December 31, 2002
The northern Nile Delta is considered to be especially at risk from the effects of any sea level rise resulting from global warming. The low-lying lands of the Nile Delta are severely vulnerable to the effects of any sea level rise resulting from global warming. Geographic information systems (GIS) and remote sensing data for different dates indicates the capability of these techniques to map the water and land resources vulnerable areas and quantitatively assess vulnerable sectors in each area. Multidate ETM images classification techniques of 1984 to 2000 revealed a specific change in Water\land units. These changes reflected the drastic effect of global climate change and sea level rise in the last few decades. The seawater intrusion will affect the groundwater salinization, groundwater levels and soil salinity, where the groundwater salinity ranges from less than 1,000 ppm to more than 10,000 ppm. Fresh water is found in the central and southern Nile Delta. The salinity increases in northward direction (excess of 10,000 ppm), which is attributed to the subsurface intrusion of seawater, where the interface is found near the surface at Kafr El-Sheikh Town and is located at approximately 300 m below the surface near Tanta Town. The groundwater and land resources deterioration trends reflected at the northern part of the River Nile Delta was investigated using Kriging statistical spatial modeling algorithm using geographic information system (GIS), where a geographically corrected satellite ETM landsat image were selected as a base map. Mapping total dissolved solids (TDS) during investigated years from 1974 to 2000 was logically presented. This subtle change reveals the water balance equation and the expected stability of the hydrologic system within the forthcoming few decades.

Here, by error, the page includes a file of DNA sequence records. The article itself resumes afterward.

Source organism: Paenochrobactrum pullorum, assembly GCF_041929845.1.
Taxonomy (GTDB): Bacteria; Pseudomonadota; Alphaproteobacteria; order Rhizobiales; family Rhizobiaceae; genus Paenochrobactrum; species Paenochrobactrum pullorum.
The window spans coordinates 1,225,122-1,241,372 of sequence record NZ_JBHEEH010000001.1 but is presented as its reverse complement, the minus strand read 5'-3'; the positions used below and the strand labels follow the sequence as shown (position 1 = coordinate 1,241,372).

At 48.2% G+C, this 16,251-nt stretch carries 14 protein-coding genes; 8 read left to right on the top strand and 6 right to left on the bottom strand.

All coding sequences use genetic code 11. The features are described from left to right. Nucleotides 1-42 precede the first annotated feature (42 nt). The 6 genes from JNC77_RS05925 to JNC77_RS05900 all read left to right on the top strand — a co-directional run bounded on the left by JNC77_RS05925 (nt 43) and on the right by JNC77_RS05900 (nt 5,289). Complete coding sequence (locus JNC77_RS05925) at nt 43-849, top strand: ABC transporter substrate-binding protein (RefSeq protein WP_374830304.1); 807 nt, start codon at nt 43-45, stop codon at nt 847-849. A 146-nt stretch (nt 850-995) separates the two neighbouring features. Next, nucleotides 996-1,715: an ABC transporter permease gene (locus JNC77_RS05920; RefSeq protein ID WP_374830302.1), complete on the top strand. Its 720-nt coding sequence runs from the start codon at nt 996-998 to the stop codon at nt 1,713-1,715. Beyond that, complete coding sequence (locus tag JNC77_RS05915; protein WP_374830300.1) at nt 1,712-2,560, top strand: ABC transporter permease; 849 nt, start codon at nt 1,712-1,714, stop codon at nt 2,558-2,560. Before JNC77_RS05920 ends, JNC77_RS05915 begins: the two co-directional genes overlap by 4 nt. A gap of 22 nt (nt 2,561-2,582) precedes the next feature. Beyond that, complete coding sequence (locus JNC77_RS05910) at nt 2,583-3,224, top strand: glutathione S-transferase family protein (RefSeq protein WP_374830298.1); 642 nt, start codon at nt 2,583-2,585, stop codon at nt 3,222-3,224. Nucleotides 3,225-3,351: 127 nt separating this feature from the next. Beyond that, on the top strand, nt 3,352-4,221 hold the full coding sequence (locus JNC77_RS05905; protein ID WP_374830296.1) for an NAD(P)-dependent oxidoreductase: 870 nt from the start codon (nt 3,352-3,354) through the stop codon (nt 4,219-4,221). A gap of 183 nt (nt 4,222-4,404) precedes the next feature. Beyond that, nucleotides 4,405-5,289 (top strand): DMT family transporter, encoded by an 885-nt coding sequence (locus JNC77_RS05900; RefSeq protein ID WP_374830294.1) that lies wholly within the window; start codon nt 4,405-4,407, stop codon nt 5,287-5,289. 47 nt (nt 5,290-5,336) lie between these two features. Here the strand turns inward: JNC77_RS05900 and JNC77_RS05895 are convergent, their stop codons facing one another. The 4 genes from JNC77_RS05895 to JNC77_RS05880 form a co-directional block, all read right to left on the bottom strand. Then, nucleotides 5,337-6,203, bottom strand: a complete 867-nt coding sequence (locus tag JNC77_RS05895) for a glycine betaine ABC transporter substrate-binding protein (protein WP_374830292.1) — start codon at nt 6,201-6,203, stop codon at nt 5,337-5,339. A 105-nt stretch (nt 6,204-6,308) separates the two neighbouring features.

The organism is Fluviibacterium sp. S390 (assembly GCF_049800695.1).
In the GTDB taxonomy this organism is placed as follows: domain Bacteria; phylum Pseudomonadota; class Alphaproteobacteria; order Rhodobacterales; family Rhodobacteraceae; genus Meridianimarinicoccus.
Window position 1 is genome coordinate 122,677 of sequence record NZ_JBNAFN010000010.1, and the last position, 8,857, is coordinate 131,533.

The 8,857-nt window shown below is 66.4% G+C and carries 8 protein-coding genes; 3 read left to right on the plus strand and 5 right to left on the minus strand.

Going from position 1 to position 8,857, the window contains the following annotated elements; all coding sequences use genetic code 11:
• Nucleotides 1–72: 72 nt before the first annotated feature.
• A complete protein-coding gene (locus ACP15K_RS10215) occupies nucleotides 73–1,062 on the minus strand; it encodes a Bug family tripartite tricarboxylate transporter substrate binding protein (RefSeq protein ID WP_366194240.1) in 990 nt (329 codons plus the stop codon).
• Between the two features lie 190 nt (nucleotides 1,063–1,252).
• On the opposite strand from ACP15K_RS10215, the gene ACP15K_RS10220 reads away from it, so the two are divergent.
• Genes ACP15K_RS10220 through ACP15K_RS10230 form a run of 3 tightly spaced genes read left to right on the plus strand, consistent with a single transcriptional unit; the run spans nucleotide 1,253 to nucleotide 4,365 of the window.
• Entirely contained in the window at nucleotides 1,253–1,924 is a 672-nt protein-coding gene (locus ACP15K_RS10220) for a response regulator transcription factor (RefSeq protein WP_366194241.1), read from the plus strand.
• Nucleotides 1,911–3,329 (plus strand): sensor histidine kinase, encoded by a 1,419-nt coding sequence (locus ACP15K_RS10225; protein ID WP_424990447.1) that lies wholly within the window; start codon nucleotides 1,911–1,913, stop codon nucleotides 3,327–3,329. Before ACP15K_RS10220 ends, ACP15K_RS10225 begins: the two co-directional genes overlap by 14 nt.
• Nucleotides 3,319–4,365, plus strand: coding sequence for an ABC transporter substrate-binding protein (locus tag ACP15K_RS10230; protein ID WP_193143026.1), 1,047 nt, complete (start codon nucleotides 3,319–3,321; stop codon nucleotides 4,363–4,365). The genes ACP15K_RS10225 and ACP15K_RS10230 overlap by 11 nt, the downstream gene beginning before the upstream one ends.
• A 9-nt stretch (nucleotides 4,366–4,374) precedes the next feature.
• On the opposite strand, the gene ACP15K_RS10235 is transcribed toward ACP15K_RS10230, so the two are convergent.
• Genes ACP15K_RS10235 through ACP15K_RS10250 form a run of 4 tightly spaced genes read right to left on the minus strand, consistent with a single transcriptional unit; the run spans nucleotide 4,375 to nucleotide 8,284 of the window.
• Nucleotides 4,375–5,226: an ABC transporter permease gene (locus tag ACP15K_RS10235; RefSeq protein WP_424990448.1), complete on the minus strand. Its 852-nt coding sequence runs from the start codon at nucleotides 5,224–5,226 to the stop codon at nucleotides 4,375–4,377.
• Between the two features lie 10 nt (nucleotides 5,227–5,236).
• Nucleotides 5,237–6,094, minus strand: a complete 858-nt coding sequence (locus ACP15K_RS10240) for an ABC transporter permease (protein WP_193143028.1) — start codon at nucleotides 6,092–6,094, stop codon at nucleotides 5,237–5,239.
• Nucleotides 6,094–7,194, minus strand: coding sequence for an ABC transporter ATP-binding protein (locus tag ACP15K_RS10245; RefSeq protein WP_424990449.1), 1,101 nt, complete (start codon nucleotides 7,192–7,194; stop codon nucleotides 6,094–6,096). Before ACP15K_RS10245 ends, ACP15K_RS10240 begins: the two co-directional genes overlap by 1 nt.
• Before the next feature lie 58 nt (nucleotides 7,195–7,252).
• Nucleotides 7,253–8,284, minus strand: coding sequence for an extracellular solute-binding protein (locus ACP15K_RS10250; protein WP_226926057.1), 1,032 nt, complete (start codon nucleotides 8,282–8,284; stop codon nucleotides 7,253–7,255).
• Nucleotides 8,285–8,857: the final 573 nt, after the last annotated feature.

NARSS Project Members
Division : Engineering Applications and Water Resources
Prof : Prof.Dr.Hossam Hamdy Elewa Omar